Arminianism at its best is a somewhat vague and indefinite attempt at reconciliation, hovering midway between the sharply marked systems of Pelagius and Augustine, taking off the edges of each, and inclining now to the one, now to the other. Dr. A. A. Hodge refers to it as a "manifold and elastic system of compromise." Its leading idea is that divine grace and human will jointly accomplish the work of conversion and sanctification, and that man has the sovereign right of accepting or rejecting. It affirms that man is weak as a result of the fall, but denies that all ability has been lost. Man therefore merely needs divine grace to assist his personal efforts. Or, to put it another way, he is sick, but not dead; he indeed cannot help himself, but he can engage the help of a physician, and can either accept or reject the help when it is offered. He thus has power to co-operate with the grace of God in the matter of salvation. This view exalts man's freedom at the expense of God's sovereignty. It has some apparent, but no real, Scripture authority, and is plainly contradicted by other parts of Scripture.
History shows plainly that the tendency of Arminianism is to compromise and to drift gradually from an evangelical basis. Hence it is that to this day there has never been developed a logical and systematic body of Arminian theology. It has, in the Methodist Church for instance, a brief and informal creed in some twenty-five articles; but the contrast between that statement and the carefully wrought-out Westminster Confession is seen at a glance.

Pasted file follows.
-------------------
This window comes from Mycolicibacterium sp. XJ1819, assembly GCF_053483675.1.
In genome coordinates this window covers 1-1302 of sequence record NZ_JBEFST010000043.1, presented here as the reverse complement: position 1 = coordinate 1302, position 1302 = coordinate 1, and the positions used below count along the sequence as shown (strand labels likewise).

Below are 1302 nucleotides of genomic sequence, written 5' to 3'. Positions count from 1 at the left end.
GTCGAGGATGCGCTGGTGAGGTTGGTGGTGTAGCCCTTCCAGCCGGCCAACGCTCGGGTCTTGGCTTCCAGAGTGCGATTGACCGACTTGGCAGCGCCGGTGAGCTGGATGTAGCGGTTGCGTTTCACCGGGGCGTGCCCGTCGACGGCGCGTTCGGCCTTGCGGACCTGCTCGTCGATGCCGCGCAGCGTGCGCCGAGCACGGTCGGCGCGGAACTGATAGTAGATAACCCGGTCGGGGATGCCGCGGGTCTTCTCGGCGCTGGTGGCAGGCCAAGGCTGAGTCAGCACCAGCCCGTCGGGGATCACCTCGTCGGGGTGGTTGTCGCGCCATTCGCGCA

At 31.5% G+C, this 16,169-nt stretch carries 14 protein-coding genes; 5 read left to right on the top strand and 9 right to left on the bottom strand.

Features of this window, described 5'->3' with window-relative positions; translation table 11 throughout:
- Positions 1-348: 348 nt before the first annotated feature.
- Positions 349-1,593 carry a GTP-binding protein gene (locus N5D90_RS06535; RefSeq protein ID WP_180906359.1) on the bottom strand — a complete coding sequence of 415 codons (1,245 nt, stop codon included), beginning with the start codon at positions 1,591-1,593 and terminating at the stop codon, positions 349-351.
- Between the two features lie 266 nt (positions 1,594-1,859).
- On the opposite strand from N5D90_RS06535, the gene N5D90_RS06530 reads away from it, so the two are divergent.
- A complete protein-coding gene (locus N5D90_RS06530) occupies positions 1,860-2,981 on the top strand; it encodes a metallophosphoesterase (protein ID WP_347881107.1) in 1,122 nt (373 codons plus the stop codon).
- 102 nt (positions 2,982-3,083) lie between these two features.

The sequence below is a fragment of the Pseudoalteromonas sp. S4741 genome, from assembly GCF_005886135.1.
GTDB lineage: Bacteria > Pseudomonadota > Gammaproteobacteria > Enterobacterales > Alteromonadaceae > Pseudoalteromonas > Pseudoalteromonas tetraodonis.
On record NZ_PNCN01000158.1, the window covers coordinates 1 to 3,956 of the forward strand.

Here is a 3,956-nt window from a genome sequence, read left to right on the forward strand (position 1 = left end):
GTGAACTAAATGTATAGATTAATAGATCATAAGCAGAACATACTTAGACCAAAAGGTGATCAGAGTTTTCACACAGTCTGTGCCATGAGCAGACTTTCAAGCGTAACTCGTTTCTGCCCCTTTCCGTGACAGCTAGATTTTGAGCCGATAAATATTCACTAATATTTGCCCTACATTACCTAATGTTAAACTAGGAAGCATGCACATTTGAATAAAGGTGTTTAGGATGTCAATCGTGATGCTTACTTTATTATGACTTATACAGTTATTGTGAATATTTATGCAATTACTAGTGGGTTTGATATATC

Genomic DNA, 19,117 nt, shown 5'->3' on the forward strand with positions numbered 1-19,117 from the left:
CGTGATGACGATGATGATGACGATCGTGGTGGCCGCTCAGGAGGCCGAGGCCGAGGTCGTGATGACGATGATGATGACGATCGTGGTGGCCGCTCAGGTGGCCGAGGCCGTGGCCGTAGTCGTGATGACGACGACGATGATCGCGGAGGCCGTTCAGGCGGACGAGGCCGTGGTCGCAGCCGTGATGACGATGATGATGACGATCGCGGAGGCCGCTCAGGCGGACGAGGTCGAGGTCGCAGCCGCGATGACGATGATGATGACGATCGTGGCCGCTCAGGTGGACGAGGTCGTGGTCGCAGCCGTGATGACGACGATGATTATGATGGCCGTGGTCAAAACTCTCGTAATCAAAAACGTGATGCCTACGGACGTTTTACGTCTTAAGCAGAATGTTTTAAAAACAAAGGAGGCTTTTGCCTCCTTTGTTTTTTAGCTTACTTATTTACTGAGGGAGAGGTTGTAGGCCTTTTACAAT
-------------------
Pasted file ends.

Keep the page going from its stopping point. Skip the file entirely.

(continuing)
(3) The third system setting forth a way of salvation through Christ is Calvinism. Calvinism holds that as a result of the fall into sin all men in themselves are guilty, corrupted, hopelessly lost; that from this fallen mass God sovereignly elects some to salvation through Christ, while passing by others; that Christ is sent to redeem His people by a purely substitutionary atonement; that the Holy Spirit efficaciously applies this redemption to the elect; and that all of the elect are infallibly brought to salvation. This view alone is consistent with Scripture and with what we see in the world about us.